May 21, 2020 - 11:00 AM - 1:00 PM

MIT CEEPR Virtual Associates Meeting followed by a research presentation from Director Christopher Knittel -“Distributed Effects of Climate Policy in the US”

We assess the net effects of various climate policies on households in the United States with particular attention to the distribution across geography, urbanity, and income groups. Using machine learning, we created a statistical model of a household carbon footprint (HCF) for the average household in each Census Tract. The effect of policy was quantified according to the net increase or decrease of costs each household experienced under 10 different policy scenarios, which included both carbon pricing schemes and regulatory standards. We find that there is significant variation in carbon footprint with income and geography; income effects are mostly driven by higher footprints related to transportation and consumer products and services while geographic effects are affected by the carbon intensity of the electricity grid. Regulatory policy tends to be regressive in effect and is on average a net cost to households who are low income — especially those in rural areas. Carbon pricing, when accompanied with a dividend, is progressive for urban, rural, and suburban households. There are transfers from the Midwest and Plains to the Coasts when the dividend is evenly divided, but this can be mitigated though adjusting the dividend slightly (<10% increase or decrease). Adjusting the dividend to increase the amount for low-income households and reduce the amount for high-income households benefits rural households more on average but increases the overall heterogeneity of impacts within each income group. Adjusting the dividend for both geography and urbanity increases the average benefit to low-income households and reduces the heterogeneity of impacts within income groups.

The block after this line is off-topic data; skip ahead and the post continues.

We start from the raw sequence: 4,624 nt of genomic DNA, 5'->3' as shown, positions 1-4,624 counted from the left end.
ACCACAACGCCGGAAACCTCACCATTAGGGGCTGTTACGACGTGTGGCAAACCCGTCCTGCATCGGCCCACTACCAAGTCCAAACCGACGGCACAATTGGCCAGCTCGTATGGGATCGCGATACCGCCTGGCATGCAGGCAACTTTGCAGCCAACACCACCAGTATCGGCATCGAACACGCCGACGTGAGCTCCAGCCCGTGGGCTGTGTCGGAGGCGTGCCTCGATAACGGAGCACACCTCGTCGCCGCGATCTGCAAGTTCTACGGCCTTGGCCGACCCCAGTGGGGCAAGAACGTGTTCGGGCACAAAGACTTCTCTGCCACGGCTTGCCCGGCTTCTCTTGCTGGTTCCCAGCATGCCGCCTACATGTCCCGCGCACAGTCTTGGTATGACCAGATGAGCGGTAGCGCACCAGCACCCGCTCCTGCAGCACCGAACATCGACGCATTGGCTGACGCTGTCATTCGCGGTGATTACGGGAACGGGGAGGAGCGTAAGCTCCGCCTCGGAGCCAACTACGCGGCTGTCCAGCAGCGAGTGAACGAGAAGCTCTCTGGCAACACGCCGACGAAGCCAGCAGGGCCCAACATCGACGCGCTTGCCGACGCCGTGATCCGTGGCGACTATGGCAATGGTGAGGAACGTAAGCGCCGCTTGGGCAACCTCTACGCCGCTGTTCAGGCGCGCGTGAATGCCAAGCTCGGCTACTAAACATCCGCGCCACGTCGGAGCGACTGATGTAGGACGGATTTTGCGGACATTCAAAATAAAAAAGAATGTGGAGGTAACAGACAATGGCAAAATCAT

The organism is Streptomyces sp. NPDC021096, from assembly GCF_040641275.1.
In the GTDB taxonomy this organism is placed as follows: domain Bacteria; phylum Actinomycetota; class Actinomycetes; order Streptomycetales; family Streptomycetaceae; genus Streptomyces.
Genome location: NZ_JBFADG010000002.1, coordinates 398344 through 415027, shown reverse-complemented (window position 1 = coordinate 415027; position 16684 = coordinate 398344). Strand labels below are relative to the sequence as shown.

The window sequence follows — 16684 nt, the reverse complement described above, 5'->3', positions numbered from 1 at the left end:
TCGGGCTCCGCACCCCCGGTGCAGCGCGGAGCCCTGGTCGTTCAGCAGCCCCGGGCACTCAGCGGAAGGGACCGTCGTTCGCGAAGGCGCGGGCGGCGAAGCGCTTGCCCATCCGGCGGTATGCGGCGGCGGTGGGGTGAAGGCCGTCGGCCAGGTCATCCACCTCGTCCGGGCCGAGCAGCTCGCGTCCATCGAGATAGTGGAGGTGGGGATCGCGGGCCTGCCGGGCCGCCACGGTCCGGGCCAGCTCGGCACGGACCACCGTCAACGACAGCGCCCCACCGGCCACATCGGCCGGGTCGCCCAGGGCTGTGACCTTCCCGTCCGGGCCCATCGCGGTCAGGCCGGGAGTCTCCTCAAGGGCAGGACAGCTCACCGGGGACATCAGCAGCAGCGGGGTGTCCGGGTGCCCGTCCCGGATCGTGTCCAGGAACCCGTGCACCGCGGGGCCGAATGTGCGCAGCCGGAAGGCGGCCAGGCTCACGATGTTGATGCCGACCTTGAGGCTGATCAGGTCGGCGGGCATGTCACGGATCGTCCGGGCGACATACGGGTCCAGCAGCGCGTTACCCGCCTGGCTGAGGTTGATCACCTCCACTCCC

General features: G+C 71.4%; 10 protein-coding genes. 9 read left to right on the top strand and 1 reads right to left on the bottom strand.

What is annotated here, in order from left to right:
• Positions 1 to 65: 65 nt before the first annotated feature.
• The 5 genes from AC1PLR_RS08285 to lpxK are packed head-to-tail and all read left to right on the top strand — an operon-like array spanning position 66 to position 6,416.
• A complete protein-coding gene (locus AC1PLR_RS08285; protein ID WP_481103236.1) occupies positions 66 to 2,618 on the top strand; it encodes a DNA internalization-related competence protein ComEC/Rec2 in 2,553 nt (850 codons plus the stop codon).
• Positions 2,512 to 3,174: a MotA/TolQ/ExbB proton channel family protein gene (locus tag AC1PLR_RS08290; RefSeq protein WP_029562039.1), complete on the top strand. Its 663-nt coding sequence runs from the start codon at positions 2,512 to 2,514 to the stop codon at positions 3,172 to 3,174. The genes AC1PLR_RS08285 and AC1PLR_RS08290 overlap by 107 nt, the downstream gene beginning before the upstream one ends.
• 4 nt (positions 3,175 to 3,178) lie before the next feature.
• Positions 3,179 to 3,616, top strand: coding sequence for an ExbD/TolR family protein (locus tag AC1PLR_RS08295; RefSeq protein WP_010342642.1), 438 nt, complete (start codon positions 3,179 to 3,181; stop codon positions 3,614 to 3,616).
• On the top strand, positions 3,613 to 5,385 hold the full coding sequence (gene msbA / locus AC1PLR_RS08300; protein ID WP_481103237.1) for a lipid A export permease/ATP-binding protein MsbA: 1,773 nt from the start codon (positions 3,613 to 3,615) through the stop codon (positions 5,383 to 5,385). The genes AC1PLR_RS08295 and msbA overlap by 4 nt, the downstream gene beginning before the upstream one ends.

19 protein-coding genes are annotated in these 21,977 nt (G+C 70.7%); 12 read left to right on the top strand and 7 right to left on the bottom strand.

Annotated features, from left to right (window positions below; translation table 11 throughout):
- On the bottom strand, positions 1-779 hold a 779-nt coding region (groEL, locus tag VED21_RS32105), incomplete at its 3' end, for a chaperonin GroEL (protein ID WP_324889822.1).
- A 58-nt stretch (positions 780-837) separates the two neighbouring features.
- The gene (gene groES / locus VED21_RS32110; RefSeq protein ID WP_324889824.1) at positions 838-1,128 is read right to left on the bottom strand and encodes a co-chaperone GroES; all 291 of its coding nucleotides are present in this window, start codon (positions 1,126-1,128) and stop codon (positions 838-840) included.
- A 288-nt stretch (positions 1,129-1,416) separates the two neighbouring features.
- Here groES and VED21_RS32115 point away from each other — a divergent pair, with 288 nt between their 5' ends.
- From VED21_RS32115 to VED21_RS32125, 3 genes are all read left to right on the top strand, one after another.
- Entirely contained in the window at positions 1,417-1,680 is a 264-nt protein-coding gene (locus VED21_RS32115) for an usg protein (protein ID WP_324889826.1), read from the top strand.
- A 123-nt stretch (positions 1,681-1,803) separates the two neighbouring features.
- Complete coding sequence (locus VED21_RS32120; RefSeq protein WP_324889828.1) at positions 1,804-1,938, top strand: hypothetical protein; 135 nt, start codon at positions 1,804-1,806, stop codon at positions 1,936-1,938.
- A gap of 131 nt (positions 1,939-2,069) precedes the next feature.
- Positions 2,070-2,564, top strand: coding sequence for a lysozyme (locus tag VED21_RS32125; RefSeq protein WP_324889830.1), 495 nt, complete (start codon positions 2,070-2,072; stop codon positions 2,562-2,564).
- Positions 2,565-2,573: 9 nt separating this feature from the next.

Christopher Knittel

Christopher R. Knittel is the George P. Shultz Professor of Applied Economics at the Sloan School of Management, Director of the Center for Energy and Environmental Policy Research, and Deputy Director for Policy of the Energy Initiative at the Massachusetts Institute of Technology. He joined the faculty at MIT in 2011, having taught previously at UC Davis and Boston University. Professor Knittel received his B.A. in economics and political science from the California State University, Stanislaus in 1994 (summa cum laude), an M.A. in economics from UC Davis in 1996, and a Ph.D. in economics from UC Berkeley in 1999. His research focuses on environmental economics, industrial organization, and applied econometrics. He is a Research Associate at the National Bureau of Economic Research in the Productivity, Industrial Organization, and Energy and Environmental Economics groups.